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5 Written questions

4 Matching questions

  1. Key concept
  2. Tetracyclines
  3. Fluoroquinolones SE
  4. gram-positive
  1. a Multiple drug therapies are needed in the treatment of tuberculosis, since the complex microbes are slow growing and commonly develop drug resistance.
  2. b Bacteria that contain a thick cell wall and retain a purple color after staining. Staphylococci, streptococci, and enterococci.
  3. c Nausea, diarrhea, vomiting, rash, restlessness, pain and
    inflammation at injection site, local burning, stinging and
    corneal irritation (ophthalmic)
    **Anaphylaxis, tendon rupture, superinfections,
    photosensitivity, pseudomembranous colitis
  4. d Nausea, vomiting, abdominal cramping, flatulence,
    diarrhea, mild phototoxicity, rash, dizziness,
    stinging/burning with topical applications
    **Anaphylaxis, secondary infections, hepatotoxicity,
    exfoliative dermatitis

5 Multiple choice questions

  1. The action of bacteriocidal drugs.
  2. Resistance has limited the usefulness of once widely prescribed sulfonamides to urinary tract infections and a few other specific infections.
  3. The type of drug that is effective against a large number of different species of bacteria.
  4. • Similar in structure and function to penicillins
    •Have beta-lactam ring; are bacteriocidal
    •Widely prescribed anti-infective class
    •More than 20 cephalosporins available
    •Cross-sensitivity with penicillins (5-10% of population)
    •Classified by generations
    Generations of cephalosporins
    -First (oldest): bacteria producing beta-lactamase are resistant
    -Second: more potent, broader spectrum, more resistant to beta-lactamase
    -Third: longer duration of action, even broader spectrum, resistant to beta-lactamase
    -Fourth: effective against organisms that are resistant to earlier generations
    -Third and fourth capable of entering CSF
  5. The advantage of using amoxicillin (Amoxil) over penicillin G.

5 True/False questions

  1. Tetracycline•Most effective against gram-positive bacteria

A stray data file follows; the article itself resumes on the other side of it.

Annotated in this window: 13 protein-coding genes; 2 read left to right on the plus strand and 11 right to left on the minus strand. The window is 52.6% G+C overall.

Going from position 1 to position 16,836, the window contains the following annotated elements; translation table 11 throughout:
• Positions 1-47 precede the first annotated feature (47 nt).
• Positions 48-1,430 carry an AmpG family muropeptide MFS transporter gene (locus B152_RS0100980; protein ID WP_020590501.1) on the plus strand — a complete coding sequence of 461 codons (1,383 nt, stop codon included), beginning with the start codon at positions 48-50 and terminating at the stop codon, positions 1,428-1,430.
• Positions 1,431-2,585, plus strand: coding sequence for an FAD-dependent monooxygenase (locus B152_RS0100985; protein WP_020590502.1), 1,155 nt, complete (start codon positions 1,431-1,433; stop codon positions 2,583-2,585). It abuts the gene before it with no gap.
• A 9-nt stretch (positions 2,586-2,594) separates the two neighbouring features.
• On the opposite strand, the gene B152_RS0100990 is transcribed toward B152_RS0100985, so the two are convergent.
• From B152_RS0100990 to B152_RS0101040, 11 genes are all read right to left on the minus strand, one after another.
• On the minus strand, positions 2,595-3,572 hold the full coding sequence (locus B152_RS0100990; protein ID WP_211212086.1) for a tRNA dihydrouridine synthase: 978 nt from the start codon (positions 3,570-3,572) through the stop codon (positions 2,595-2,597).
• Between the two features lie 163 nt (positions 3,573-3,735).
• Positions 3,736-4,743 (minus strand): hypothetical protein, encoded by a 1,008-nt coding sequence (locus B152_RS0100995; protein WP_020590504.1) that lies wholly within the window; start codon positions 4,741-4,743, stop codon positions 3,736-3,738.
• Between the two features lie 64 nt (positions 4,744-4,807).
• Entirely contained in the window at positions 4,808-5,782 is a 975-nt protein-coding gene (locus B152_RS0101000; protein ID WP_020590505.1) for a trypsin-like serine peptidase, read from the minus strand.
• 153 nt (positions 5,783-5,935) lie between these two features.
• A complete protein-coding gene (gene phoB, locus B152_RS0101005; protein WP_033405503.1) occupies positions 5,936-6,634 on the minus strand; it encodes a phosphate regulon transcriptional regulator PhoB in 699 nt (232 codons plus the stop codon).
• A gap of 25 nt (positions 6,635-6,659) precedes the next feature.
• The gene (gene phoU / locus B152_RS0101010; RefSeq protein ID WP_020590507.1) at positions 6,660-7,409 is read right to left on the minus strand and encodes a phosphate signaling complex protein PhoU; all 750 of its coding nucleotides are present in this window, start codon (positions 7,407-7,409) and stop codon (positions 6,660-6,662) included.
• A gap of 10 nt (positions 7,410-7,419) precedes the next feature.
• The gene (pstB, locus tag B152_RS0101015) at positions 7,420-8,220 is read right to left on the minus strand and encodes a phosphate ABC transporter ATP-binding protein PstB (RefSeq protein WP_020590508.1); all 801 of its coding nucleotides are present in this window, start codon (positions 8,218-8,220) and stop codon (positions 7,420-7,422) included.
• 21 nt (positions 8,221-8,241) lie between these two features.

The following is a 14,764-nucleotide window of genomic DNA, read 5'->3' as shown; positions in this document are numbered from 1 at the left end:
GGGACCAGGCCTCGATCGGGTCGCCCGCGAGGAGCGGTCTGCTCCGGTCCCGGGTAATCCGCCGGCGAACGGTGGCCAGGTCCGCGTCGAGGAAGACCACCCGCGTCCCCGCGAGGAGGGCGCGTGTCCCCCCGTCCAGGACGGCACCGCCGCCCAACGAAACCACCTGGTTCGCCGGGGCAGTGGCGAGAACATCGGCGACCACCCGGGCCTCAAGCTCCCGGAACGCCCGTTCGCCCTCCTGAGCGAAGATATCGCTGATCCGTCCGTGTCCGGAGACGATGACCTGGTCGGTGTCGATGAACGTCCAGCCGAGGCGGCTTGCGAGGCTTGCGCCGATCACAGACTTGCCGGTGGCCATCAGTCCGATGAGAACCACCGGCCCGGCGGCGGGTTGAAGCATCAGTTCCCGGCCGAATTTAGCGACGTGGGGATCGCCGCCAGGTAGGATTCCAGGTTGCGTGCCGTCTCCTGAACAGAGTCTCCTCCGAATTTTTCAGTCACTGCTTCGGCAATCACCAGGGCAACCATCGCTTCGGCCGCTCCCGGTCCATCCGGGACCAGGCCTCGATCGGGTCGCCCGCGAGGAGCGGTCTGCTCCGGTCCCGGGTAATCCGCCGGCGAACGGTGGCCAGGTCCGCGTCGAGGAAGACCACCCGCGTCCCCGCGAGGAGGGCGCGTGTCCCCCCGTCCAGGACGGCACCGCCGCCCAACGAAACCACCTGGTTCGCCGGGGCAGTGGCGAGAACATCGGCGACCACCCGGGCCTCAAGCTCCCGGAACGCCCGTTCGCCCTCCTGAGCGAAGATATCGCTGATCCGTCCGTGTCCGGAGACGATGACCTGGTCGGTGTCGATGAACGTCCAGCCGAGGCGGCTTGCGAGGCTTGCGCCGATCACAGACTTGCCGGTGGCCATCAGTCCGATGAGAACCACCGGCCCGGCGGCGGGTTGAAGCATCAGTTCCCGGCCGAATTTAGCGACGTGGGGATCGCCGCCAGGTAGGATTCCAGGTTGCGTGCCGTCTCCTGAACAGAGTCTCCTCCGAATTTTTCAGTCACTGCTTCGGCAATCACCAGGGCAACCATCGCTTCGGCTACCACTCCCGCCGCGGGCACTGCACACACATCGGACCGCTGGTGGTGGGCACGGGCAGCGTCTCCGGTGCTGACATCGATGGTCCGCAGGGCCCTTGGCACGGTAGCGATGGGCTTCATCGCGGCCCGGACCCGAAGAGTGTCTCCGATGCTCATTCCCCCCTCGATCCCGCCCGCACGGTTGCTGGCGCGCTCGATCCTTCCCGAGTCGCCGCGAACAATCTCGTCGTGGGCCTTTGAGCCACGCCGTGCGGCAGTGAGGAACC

•Kill bacteria by disrupting cell wall with beta-lactam ring
    •Beta-lactamase or penicillinase is enzyme allowing bacteria to be resistant
    •New penicillins are penicillinase-resistant
    -Examples: oxacillin and cloxacillin
    •Combination drugs with beta-lactamase inhibitors
    -Examples: clavulanate, sulbactam, tazobactam
    •Penicillin—Adverse Effects
    •One of safest classes of antibiotic
    •Allergy most common adverse effect
    •If client allergic to penicillin, avoid cephalosporins
    -Possibility of cross-hypersensitivity
    •Other adverse effects
    -Skin rash; decreased RBC, WBC, or platelet counts


  2. Fluoroquinolones*FIRST-GENERATION Fluoroquinolones
    nalidixic acid (NeoGram) PO; Acute therapy: 1 g qid; PO; Chronic therapy: 500 mg qid
    ciprofloxacin (Cipro, Septra) PO; 250-750 mg bid
    lomefloxacin (Maxaquin) PO; 400 mg/day
    norfloxacin (Noroxin) PO; 400 mg bid
    ofloxacin (Floxin) PO; 200-400 mg bid
    gatifloxacin (Tequin) PO; 400 mg tid
    levofloxacin (Levaquin) PO; 250-500 mg/day
    gemifloxacin (Factive) PO; 320 mg/day
    moxifloxacin (Avelox) PO; 400 mg/day
    trovafloxacin mesylate (Trovan) PO; 100-300 mg/day


  3. penicillin-binding proteinMany bacterial cell walls contain this substance, that serves as a receptor for penicillin.


  4. narrow-spectrum antibioticsDrugs effective against only one or a restricted group of microorganisms.


  5. Marcrolidesazithromycin (Zithromax) PO; 500 mg as single dose, then 250 mg/day for 4 days
    clarithromycin (Biaxin) PO; 250-500 mg bid
    dirithromycin (Dynabac) PO; 500 mg/day
    erythromycin (E-Mycin, Erythrocin) PO; 250-500 mg bid or 333 mg tid
    troleandomycin (Tao) PO; 250-500 mg q6h


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